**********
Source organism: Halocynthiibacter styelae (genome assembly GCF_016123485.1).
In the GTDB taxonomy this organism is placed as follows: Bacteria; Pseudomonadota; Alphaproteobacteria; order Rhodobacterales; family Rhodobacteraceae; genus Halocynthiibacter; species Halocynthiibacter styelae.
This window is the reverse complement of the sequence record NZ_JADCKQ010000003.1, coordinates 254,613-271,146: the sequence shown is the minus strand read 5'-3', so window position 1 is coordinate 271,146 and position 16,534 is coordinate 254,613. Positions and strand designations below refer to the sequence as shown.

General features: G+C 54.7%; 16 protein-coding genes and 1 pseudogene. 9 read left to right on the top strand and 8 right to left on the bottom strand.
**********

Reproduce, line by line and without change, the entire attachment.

Source organism: Halocynthiibacter styelae (genome assembly GCF_016123485.1).
In the GTDB taxonomy this organism is placed as follows: Bacteria; Pseudomonadota; Alphaproteobacteria; order Rhodobacterales; family Rhodobacteraceae; genus Halocynthiibacter; species Halocynthiibacter styelae.
This window is the reverse complement of the sequence record NZ_JADCKQ010000003.1, coordinates 254,613-271,146: the sequence shown is the minus strand read 5'-3', so window position 1 is coordinate 271,146 and position 16,534 is coordinate 254,613. Positions and strand designations below refer to the sequence as shown.

General features: G+C 54.7%; 16 protein-coding genes and 1 pseudogene. 9 read left to right on the top strand and 8 right to left on the bottom strand.